Choosing a Server-less Database for a Desktop Application

silverblatt

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Sep 28, 2021
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I'm about to start coding a Windows Form application using Visual Studio 2019. The application will provide hobby collection management and a few other hobby related functions. Since it will be used mostly (if not entirely), by non-technically savvy adults without any IT infrastructure or support, the critical application requirements include:
  1. Installation and configuration must be highly automated and idiot-proof.
  2. On first launch, the application must automatically either create an initialized database, or copy one from the installation package.
  3. The database platform must be server-less and maintenance-free, except for any utility functions that may be automated into the application itself (e.g., backup, compact/repair, etc.).

The actual data load will be pretty light. The main table will be tested with at least 10,000 records but the average user will probably only have a few hundred, or perhaps a thousand or two. There will be a handful of other tables that would seldom have more than a hundred records each, plus a dozen or so small lookup tables. The database just needs to support ordinary CRUD operations, as well as foreign key and NOT NULL constraints. Support for strong typing is highly desirable, but its absence MAY not be a deal-breaker.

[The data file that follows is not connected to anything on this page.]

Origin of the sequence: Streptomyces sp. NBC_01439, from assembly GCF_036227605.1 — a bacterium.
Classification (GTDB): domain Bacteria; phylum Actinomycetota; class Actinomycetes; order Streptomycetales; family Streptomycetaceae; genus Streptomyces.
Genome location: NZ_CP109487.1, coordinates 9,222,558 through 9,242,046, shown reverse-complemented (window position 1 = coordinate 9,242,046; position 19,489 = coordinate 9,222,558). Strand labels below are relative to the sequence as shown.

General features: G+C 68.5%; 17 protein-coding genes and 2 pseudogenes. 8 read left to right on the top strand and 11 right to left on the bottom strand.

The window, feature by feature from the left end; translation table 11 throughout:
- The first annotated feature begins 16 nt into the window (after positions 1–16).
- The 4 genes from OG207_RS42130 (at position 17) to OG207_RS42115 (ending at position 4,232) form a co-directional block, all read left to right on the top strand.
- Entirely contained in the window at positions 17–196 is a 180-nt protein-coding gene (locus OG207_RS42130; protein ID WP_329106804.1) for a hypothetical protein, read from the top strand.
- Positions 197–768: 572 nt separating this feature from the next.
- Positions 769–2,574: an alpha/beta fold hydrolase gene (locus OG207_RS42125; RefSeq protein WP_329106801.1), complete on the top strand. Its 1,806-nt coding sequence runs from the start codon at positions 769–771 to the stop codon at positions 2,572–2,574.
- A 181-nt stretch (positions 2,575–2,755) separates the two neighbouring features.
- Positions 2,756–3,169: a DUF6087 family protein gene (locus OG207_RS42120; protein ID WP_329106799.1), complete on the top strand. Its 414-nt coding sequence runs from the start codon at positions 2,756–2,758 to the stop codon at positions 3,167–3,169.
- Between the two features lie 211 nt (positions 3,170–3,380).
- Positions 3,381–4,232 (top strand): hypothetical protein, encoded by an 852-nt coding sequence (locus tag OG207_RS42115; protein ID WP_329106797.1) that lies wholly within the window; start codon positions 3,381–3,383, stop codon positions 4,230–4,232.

I've been coding and supporting database applications for long enough that implementing all the intended features and meeting all the above requirements is stuff I've already done. My one uncertainty concerns the choice of database platform.

My first inclination is to use a Jet database, because I've already used that in my 9-5 job to implement a similar project that meets all the above requirements, as well as a number of other desktop projects. My only hesitation is a concern that future versions of Windows may break applications that use a deprecated technology like Jet. If including the appropriate data access type library in the compiled application (along with targeting a recent version of the Dot Net Framework) will assure that the application continues to work on any future version of Windows which supports the targeted Dot Net version, then I'll go with Jet.

However, if the future viability of an application using a Jet database is sketchy, I'll probably want to choose another technology. The other platform I read about a lot is SQLite. I'm familiar with its many virtues, but I'm also concerned about its quirks (including some that are claimed to be features rather than bugs). My main concern is the lack of strong typing in SQLite.

I'll be grateful for any insight anyone may have regarding Jet, SQLite or any other database platform that might be suitable for this project.
 
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